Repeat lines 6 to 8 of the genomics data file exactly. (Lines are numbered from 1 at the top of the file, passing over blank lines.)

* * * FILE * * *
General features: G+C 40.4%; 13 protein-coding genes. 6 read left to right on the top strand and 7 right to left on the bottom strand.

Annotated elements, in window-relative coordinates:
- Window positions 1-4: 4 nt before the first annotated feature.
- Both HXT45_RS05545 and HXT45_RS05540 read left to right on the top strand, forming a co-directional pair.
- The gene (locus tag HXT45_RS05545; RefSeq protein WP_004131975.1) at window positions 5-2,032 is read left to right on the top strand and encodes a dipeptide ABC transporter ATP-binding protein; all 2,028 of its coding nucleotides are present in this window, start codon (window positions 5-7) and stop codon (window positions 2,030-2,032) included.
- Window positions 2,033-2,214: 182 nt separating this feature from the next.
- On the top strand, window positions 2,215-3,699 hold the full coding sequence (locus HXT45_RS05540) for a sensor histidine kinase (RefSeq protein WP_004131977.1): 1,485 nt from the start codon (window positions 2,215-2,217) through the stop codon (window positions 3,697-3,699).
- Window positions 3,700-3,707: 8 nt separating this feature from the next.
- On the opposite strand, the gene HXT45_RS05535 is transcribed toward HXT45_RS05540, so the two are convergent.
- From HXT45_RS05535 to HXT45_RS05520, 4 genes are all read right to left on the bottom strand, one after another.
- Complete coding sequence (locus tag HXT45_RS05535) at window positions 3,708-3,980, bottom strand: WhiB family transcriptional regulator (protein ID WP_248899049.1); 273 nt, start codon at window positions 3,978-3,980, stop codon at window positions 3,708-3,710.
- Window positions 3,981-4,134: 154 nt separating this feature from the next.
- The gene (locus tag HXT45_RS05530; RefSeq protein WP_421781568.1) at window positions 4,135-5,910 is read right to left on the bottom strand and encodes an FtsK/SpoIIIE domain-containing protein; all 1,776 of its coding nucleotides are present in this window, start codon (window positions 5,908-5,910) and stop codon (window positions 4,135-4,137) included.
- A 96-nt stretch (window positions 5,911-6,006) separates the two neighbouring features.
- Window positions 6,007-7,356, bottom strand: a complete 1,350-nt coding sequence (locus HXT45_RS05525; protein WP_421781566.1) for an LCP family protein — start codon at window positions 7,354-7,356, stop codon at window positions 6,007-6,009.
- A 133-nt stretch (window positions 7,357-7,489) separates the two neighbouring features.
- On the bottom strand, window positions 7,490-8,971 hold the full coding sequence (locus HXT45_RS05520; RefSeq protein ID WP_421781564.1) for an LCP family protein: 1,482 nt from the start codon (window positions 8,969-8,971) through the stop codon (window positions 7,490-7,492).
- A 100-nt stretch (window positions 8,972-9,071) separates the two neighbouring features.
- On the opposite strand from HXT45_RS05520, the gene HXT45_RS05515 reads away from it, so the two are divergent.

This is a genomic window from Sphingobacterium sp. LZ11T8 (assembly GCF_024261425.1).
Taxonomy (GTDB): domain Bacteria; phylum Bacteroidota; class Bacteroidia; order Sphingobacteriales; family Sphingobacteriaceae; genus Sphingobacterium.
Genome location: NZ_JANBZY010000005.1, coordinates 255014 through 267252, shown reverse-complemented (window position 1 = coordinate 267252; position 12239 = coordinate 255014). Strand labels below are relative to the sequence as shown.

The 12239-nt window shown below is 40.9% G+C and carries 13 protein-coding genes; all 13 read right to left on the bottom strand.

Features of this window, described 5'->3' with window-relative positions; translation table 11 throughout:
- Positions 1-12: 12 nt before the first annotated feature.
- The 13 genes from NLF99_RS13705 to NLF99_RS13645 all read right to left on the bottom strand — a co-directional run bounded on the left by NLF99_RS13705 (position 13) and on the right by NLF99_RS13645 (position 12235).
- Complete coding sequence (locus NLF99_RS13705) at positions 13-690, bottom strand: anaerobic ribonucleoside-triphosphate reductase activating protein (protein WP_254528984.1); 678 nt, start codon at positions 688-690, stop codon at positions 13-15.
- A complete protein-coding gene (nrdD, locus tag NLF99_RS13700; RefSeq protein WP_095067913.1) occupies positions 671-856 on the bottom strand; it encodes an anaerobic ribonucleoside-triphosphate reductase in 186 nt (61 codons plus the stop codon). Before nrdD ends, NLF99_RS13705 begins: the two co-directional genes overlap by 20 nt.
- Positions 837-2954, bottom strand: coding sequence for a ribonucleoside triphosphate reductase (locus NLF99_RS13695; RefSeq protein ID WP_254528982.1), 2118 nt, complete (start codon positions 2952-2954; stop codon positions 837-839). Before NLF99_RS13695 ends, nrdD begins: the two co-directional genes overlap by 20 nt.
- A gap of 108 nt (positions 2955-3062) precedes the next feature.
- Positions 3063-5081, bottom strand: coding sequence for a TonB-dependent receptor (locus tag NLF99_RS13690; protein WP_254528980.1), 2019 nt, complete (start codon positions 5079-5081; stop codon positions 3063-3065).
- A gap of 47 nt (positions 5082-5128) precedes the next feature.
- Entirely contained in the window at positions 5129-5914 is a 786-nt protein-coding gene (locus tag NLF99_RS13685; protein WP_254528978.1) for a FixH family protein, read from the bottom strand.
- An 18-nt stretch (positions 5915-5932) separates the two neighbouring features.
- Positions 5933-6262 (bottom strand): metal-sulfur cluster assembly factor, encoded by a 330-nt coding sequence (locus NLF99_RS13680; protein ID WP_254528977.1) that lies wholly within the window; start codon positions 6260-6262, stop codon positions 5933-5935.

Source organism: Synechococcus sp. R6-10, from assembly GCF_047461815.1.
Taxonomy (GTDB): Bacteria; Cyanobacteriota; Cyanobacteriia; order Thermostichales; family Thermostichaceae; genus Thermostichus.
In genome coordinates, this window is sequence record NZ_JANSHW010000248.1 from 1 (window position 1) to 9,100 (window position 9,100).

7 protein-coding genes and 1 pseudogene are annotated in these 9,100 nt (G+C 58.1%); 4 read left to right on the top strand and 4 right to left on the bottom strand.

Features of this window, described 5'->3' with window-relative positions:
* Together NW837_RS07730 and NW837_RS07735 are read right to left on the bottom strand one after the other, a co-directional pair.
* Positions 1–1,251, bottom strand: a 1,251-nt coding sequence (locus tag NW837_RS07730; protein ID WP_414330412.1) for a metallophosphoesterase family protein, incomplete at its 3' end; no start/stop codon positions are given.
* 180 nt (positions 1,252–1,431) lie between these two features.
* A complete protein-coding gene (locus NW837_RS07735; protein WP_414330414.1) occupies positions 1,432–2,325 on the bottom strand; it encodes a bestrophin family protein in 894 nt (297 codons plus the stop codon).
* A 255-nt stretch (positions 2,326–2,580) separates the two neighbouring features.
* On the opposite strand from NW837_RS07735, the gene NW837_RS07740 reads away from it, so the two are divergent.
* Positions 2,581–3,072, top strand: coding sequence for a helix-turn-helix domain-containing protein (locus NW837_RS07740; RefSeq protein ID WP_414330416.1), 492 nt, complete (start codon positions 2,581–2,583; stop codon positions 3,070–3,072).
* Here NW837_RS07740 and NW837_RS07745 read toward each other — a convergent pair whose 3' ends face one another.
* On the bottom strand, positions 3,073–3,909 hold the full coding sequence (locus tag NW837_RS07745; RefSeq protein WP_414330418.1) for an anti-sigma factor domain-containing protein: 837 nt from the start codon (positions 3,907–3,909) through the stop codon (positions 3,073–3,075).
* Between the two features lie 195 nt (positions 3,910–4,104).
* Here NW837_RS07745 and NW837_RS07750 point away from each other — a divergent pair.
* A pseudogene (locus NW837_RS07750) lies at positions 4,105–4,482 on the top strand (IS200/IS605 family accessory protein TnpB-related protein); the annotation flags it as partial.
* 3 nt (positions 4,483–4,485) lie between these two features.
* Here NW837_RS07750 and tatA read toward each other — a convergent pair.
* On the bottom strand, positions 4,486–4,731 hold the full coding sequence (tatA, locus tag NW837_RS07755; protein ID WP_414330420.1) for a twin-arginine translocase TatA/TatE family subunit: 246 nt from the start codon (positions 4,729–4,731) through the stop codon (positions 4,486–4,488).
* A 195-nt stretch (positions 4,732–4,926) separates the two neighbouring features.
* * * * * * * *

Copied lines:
- Window positions 2,033-2,214: 182 nt separating this feature from the next.
- On the top strand, window positions 2,215-3,699 hold the full coding sequence (locus HXT45_RS05540) for a sensor histidine kinase (RefSeq protein WP_004131977.1): 1,485 nt from the start codon (window positions 2,215-2,217) through the stop codon (window positions 3,697-3,699).
- Window positions 3,700-3,707: 8 nt separating this feature from the next.